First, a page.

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Exercises for Young Children
Infants (Birth to 12 months)
- Lay your infant on a blanket on the floor with a few toys.
- Provide brightly colored, easy-to-grasp toys that can be squeezed or have different textures to encourage reaching and grasping.
- Place the infant on their tummy facing you, encourage them to lift their head and kick their legs.
- When the baby is learning to roll over, hold a favorite toy just out of reach to motivate them to keep trying.
- Play peek-a-boo or patty-cake; help move your child's hands so they learns the motions.
- Carry the child to a new environment, set them down, and let them explore. Be sure the area is safe.
- Avoid allowing your baby to watch TV.
Toddlers (12 to 36 months)
- Bounce, throw, and chase balls to develop hand-eye coordination . Use soft balls that will not break anything.
- Dance to music and follow-along songs to promote body awareness and balance.
- Play "Simon Says" and "Follow the Leader."
- Provide safe, sturdy objects to ride, push, pull, balance on, and climb.
Make chores into games that kids can help with, for example:
- During dinner preparation, have your child carry something to the table that will not break or spill.
- On laundry day, have your child throw dirty clothes into the laundry basket
Preschoolers (3 to 5 years)
- To promote balance, help the child walk along a line on the ground. Be sure that it is a safe area with no cars around.
- Lay out objects to create a maze or tell a child to run around a tree and back, providing vigorous exercise plus mastering turns and balance.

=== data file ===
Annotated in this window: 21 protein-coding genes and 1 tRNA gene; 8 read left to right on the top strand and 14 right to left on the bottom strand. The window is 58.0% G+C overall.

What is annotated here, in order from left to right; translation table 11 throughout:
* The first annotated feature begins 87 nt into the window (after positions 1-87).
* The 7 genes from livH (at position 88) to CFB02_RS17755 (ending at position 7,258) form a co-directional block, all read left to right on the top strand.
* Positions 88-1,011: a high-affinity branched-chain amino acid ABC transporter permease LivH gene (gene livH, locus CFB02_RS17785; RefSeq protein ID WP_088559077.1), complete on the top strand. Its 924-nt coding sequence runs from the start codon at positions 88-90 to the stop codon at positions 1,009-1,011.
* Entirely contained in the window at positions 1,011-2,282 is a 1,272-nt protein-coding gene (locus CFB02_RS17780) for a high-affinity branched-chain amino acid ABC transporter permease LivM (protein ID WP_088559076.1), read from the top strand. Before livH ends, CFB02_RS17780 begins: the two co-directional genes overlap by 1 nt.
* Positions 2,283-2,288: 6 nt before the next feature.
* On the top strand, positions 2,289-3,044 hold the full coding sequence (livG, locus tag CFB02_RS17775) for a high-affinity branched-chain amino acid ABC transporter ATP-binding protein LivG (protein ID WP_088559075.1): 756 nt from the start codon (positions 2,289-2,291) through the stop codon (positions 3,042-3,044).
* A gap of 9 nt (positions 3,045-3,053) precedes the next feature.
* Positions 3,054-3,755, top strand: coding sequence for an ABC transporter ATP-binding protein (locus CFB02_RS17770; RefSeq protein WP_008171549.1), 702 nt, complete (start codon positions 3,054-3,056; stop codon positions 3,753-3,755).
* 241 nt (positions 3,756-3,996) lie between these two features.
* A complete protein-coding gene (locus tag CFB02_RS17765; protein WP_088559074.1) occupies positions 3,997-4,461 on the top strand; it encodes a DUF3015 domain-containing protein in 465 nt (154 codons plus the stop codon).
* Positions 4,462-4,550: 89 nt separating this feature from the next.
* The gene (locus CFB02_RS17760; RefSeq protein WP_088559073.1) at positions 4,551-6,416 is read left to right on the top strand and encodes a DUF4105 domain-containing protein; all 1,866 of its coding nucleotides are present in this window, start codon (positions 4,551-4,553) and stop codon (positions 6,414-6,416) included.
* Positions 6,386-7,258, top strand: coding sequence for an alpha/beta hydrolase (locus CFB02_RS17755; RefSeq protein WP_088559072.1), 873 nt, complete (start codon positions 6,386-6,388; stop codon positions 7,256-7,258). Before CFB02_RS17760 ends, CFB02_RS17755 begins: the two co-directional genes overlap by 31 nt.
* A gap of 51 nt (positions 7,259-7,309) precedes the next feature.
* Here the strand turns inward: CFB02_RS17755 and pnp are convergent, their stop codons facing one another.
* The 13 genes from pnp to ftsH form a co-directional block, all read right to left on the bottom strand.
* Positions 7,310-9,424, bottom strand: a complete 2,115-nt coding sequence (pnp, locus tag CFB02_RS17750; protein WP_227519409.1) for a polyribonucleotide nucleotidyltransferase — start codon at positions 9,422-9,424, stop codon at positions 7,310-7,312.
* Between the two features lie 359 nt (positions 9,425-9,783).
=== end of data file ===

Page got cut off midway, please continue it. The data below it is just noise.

- Around age three, children learn to hop and are ready for the game "hopscotch," which will promote balance and strengthen leg muscles.
- Around age four, kids learn to skip. Practice skipping with them across the yard, or work it into a game of "Follow the Leader."
- Provide safe objects to ride, push, pull, balance on, and climb.
For Kids of Any Age
American Academy of Pediatrics http://www.aap.org
American Alliance for Health, Physical Education, Recreation, and Dance http://www.aahperd.org
About Kids Health http://www.aboutkidshealth.ca
Public Health Agency of Canada http://www.phac-aspc.gc.ca
Active star: A statement of physical activity guidelines for children from birth to age 5. National Association for Sport & Physical Education website. Available at: http://www.aahperd.org/naspe/standards/nationalGuidelines/ActiveStart.cfm. Accessed March 3, 2014.
NHLBI integrated guidelines for pediatric cardiovascular risk reduction. EBSCO DynaMed website. Available at:http://www.ebscohost.com/dynamed. Updated February 12, 2013. Accessed March 3, 2014.
- Reviewer: Michael Woods, MD
- Review Date: 03/2014
- Update Date: 03/03/2014